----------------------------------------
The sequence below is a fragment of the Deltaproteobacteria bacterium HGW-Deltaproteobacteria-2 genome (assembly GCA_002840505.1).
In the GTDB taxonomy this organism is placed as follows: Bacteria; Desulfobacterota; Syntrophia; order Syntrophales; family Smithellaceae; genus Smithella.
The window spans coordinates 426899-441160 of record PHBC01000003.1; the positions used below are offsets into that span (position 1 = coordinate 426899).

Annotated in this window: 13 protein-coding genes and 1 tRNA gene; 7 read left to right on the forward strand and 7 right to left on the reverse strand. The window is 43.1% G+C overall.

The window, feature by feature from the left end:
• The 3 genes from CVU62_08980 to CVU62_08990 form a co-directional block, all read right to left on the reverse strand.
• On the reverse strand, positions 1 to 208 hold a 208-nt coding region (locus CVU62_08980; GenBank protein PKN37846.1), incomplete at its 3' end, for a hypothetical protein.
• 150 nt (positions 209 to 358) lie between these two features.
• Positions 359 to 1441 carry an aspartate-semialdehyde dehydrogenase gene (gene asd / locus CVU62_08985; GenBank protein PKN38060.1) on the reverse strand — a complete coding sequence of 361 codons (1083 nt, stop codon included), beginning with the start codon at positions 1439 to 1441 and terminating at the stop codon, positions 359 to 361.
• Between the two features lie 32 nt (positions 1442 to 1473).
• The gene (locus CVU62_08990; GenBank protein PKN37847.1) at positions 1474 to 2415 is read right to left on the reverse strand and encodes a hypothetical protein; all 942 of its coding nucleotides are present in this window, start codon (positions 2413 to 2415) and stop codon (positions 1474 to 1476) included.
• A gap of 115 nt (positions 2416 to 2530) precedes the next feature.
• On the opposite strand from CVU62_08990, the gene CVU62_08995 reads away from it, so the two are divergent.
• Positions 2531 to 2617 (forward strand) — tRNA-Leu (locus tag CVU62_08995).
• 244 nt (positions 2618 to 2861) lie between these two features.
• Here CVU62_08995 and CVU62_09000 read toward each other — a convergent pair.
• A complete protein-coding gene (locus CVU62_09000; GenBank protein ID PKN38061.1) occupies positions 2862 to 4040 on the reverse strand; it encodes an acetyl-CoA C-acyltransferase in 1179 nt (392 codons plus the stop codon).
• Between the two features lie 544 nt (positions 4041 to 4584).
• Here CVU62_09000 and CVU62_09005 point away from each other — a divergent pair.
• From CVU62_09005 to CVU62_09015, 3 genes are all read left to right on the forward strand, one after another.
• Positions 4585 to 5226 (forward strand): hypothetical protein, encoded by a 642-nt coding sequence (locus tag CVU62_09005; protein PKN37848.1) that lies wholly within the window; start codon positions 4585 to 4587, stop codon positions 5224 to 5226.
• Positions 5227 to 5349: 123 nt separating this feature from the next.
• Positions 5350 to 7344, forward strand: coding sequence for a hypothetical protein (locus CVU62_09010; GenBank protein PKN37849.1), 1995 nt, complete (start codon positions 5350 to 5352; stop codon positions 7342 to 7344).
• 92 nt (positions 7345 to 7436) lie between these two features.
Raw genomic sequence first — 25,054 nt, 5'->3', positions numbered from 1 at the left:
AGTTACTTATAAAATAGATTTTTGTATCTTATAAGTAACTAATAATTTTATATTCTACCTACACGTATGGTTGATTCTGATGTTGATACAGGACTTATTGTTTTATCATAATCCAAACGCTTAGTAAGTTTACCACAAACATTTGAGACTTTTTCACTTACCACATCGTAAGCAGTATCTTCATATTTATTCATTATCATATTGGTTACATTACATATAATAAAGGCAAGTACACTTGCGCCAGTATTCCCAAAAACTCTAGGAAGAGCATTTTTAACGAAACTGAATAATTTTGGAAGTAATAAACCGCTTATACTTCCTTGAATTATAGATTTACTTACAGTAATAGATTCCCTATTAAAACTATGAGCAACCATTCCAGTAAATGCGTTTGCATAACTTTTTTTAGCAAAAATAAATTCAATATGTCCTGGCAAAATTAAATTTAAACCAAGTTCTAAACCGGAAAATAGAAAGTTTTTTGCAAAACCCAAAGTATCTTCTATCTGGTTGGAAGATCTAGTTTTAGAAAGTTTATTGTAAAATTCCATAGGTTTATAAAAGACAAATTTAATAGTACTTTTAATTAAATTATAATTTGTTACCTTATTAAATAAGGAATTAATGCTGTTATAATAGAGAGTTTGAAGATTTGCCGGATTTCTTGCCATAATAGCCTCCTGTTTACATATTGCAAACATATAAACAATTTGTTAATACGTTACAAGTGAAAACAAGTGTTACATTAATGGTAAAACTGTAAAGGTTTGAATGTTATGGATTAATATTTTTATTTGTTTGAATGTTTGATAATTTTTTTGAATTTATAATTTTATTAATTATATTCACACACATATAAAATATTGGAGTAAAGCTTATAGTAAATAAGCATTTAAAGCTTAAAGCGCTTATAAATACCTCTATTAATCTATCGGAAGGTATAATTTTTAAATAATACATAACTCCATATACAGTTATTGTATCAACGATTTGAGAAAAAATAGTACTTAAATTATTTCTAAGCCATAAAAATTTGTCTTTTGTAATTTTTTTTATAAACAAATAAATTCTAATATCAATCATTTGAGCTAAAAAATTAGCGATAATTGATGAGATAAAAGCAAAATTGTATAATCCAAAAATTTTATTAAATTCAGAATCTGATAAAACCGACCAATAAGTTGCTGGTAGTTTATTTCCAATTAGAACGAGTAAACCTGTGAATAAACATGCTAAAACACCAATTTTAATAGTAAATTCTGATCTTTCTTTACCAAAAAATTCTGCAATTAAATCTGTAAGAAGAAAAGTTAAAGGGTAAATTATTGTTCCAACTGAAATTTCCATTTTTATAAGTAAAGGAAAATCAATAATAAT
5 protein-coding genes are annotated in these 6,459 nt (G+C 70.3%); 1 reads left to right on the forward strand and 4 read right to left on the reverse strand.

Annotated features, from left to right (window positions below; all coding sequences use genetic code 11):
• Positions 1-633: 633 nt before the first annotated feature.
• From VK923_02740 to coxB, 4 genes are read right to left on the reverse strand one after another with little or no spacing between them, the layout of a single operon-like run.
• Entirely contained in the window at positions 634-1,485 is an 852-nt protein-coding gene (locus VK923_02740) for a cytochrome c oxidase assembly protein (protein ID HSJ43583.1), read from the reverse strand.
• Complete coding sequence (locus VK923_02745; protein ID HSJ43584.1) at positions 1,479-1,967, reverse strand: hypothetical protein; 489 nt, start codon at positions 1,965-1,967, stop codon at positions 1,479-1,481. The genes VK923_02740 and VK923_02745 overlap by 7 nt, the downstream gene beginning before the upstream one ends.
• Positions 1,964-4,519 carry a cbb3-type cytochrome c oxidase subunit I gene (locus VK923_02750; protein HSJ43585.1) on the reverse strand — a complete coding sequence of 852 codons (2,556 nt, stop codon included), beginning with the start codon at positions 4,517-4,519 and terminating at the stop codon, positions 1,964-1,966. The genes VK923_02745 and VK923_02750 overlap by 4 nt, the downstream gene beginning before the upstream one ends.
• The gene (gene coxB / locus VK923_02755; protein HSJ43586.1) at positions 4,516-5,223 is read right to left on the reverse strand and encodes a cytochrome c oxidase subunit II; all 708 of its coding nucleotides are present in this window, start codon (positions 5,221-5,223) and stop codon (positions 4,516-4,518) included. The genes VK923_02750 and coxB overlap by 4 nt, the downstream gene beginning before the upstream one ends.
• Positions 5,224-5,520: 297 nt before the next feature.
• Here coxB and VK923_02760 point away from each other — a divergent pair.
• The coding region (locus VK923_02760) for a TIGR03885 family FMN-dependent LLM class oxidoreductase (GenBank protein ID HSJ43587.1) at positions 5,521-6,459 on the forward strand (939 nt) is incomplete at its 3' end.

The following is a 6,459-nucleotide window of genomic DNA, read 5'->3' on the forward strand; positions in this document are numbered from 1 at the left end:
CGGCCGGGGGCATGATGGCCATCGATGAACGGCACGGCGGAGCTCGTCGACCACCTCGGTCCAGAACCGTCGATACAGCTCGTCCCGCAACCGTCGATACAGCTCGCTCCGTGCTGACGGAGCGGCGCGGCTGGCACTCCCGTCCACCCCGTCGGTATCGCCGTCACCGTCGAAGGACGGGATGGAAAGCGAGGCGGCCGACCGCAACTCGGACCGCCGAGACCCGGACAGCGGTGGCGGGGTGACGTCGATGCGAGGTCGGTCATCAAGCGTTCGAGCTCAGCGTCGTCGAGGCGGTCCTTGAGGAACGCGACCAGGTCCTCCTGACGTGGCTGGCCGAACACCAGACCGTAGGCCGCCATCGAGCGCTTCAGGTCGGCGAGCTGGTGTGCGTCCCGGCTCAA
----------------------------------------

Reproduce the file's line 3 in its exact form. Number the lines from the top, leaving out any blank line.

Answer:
The window spans coordinates 426899-441160 of record PHBC01000003.1; the positions used below are offsets into that span (position 1 = coordinate 426899).